The Health Benefits of a Daily Walk
Walking is one of the easiest ways to maintain good health. It doesn’t require a gym membership, personal trainer, or any special equipment.
Simply lace up your tennis shoes and walk out your front door. You can even bring your friends, family, music, or favorite podcast along. Not only can walking be made enjoyable, but it also improves your physical health and clears your mind from everyday stress and anxiety.
Not convinced yet? Let’s take a look at nine more health benefits of a daily walking routine.
Nine Benefits of Walking
The Centers for Disease Control and Prevention suggest healthy adults get 150 minutes of moderate aerobic exercise, such as walking, or 75 minutes of vigorous aerobic exercise, such as running, weekly. Here’s why.
1. Prevents Heart Disease
The heart is the most important muscle in our body, but much like other muscles, its strength relies on regular exercise. Walking is a simple yet effective way to keep your heart strong.
Research shows walking for 30 minutes a day five times a week can decrease the risk of coronary heart disease by 19 percent. Walking also minimizes cardiac disease risk factors, such as obesity, high blood pressure, and high cholesterol. Sticking to a regular routine to build your physical health is important because the longer, faster, and more often you walk, the further these risks are reduced.
2. Helps Control Type Two Diabetes
During exercise, muscles energize by absorbing glucose from the bloodstream. This promotes regular blood sugar levels and is especially beneficial to those with type two diabetes. According to the American Diabetes Association, people with type two diabetes should set a walking goal of 30 minutes a day for five days a week. Out of these 30 minutes, walkers should spend at least 20 walking at a brisk pace (100 steps per minute).
3. Boosts Mood
Physical activity increases blood flow to the brain. Many medical professionals believe increased circulation has a positive impact on the hypothalamic-pituitary-adrenal axis—components of the brain responsible for regulating our mood, emotions, and reaction to stress.
Studies have shown 30 minutes of brisk walking at least three times a week can significantly diminish feelings of anxiety, depression, social withdrawal, and negative moods while improving self-esteem.
4. Enhances Cognitive Function
The American Psychology Association completed four experiments to measure walking’s influence on the creative thought process. Participants attempted to generate new ideas while sitting, walking on a treadmill, sitting after walking on a treadmill, and walking outside.
In every scenario, walking improved creative output, with walking outside yielding the best results.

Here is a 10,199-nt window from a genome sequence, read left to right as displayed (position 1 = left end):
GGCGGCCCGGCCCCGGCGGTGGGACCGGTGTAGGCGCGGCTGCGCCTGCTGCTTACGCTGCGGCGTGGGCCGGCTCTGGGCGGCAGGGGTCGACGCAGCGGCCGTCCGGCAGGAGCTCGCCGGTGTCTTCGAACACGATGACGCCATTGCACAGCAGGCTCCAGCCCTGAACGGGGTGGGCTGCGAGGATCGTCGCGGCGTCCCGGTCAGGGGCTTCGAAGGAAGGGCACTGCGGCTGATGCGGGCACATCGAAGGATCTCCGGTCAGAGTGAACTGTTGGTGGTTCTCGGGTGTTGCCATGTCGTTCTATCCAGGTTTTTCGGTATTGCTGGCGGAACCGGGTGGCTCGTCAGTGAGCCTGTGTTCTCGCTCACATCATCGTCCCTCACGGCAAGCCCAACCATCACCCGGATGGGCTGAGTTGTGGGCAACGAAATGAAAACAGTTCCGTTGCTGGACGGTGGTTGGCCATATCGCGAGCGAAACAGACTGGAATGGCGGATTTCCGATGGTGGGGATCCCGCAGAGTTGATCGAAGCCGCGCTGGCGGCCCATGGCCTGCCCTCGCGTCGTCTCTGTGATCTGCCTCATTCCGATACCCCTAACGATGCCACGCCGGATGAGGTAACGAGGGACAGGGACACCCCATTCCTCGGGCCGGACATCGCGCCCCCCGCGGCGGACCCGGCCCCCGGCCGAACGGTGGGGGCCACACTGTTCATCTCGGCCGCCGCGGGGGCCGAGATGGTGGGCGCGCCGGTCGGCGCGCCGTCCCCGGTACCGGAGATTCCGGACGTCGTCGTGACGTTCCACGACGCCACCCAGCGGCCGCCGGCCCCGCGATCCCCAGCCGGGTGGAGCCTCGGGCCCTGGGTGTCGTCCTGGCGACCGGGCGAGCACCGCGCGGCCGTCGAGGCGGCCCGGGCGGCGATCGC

5. Encourages Weight Loss
In the United States, middle-aged adults gain an average of 2.2 pounds per year. A regular walking routine will prevent such weight gain. However, weight loss is only possible if you burn more calories than you eat or drink in a day. Therefore, you cannot neglect your diet.
Additionally, your walking pace, walking distance, and body weight play a role in how many calories you burn while walking. Luckily, there are a couple of ways to track calories. For instance, a fitness app or pedometer can record your steps, distance, calories burnt, and even weekly progress.
6. Reduces Joint and Muscle Pain
Moderate forms of exercise, like walking, swimming, or cycling, have proven particularly beneficial to people with chronic muscle and joint pain. These aerobic activities are low-impact but increase blood flow to warm tight muscles and improve range of motion. Increased blood flow can also heal joint pain by delivering nutrients necessary to recovery.
Additionally, walking strengthens leg and abdominal muscles, allowing them to bear more weight than your joints. Regular physical activity also releases chemicals called endorphins. Endorphins activate receptors in the brain that diminish our recognition of pain.
7. Supports Immune System
The British Journal of Sports Medicine conducted a study tracking 1,002 adults with varying activity levels during flu season.
Researchers found participants who practiced moderate-intensity exercise, such as walking 30 to 45 minutes five times a week, were 43 percent less likely to get the flu or an upper respiratory infection than sedentary adults. Additionally, active adults who did get sick experienced much milder symptoms.
8. Increases Energy Levels
Walking boosts energy levels, even in those with health conditions associated with fatigue, like cancer and cardiovascular disease.
During aerobic exercise, your heart and lungs work harder to provide your moving muscles with more oxygen. This builds your endurance and stamina, providing you with more energy throughout the day. As mentioned earlier, exercise releases endorphins that fight pain. These endorphins relieve stress and increase energy as well.
9. Improves Sleep
Moderate physical activity has proven beneficial to sleep. The Sleep Medicine Journal published a study examining adults that sleep less than 6.5 hours a night. After six weeks of moderately-intense exercise, the participants reported sleeping 75 minutes longer, less daytime sleepiness, and improvement in mood.